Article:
“The Cineflex is expensive and costs several hundred thousand dollars,” he continued. “But it takes all of the movement out of the shot and allows us to see all of the detail that we’re looking for.”

Lately, he’s been experimenting with attaching the Cineflex rig to a Gremsy Duo Arm for even more stabilization. For Marc, it’s all about constantly pushing the boundaries to find the best solutions for his clients. “Part of my job is to constantly be looking for ways to shoot new images, and for new ideas. Clients expect that. It’s no good to become really good with a particular piece of gear and then just sit on your butt!”

Amy Gobel, Pursuit Boat’s Director of Marketing, agreed: “He knows how to make our boats look even better every time. He’s always bringing us new ideas and new technology.”


Getting airborne for the perfect shot

A starboard side exterior view of family fun on a DC 246 Pursuit Dual Console Boat running offshore.

Some of our best videos and photos come out of the aerial shots that we film, but you might be surprised to learn that the majority of them are not shot by drones. 

While drones have become a popular tool for so many aspiring filmmakers wanting to obtain aerial shots, Marc explained why helicopters are his first choice for professional aerial filmmaking and photography: “The boats only start to look really good when they reach a certain higher speed in the water - when they’re pushing water out of the chines the right way, when the spray is just right. When we start hitting 35 or 40 knots, the outboard boats especially look really good. At this point, there are very few drones on the market that can carry a 25-pound camera package with a professional camera, and still do 40 or 50 miles an hour. All while also shooting professional stills with multiple lens changes on the same flight mission.”

“It’s not just about being able to track the boat,” he continued, “but also to fly past, then circle back, etc. As things stand, the job is best done by a helicopter.”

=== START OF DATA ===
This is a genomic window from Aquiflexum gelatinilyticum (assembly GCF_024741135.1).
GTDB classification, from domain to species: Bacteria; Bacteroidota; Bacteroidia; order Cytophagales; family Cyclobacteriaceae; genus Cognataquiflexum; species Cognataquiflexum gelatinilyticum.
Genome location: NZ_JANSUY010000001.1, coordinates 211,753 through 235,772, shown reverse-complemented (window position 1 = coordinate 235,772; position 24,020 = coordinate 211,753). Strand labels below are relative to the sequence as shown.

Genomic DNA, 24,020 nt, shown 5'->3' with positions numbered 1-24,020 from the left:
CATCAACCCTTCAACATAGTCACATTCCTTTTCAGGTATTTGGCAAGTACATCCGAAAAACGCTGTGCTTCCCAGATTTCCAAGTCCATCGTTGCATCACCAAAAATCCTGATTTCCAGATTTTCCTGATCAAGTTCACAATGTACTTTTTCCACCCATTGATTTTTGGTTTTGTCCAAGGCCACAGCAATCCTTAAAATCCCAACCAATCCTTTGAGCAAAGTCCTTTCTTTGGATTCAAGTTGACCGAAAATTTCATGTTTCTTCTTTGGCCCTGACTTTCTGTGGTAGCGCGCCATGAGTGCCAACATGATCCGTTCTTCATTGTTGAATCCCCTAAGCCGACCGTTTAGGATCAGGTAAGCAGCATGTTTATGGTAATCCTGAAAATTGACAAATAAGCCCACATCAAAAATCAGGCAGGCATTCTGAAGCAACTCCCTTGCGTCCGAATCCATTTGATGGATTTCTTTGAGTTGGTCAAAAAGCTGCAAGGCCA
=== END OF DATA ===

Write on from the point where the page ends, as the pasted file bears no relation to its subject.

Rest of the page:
“You also can’t zoom in and create parallaxes. So, a drone might be able to go 50 miles an hour but it’s just not going to compete with the large camera package we can carry in the helicopter. And also, offshore we deal with a tremendous amount of wind. That’s another reason we prefer to use helicopters.”

Aside from shooting video footage, Marc also shoots still photography from the helicopter. His Canon R3 mirrorless camera with its professional lenses together weighs a hefty amount, but it’s no sweat for the helicopter and its flexibility. “While we’re in the air, we can change lenses to achieve different looks, switch gear around. Most drones just don’t allow you to do these things,” he noted. 


Drones have their place

Aerial view of anchored S 368 and S 328.

It wasn’t all negativity about drones though - they still have their place in Marc’s arsenal. He highlighted lifestyle shoots where the subjects are static rather than moving at high speed. “If we’re working in places such as the Bahamas, getting lifestyle shots while the boat is anchored somewhere with people diving off it, for example, it’s so easy to just pop the drone up and film that environment. Nobody’s doing 50 miles an hour in 20 knots of wind. Using the drone means that we don’t make a huge noise and spray everybody, plus we also can’t afford to just have the helicopter waiting around on standby. So in that application, the drone is perfect.”


Advice for aspiring filmmakers 

We asked Marc what advice he had for people who might aspire to build a career like his, and his advice was clear: “Just shoot, shoot and shoot some more! Never before has there been such a huge opportunity for aspiring photographers and camera operators to get into the marine industry, and much of that has been brought about by drones. But be sure to learn your craft really well and don’t assume that your drone piloting skills make you a cinematographer.”

“Learn to also use your camera to the point that it becomes second nature,” he continued, “to the point where you don’t even have to think about it. Learn to get the shot you need, regardless of the conditions around you and without the need for automatic functions on the camera. Real success comes with consistency, being solution-oriented towards your clients and bringing something new and fresh to the table. So get out there, look for opportunities and shoot!” 

To see Marc's photography and videos visit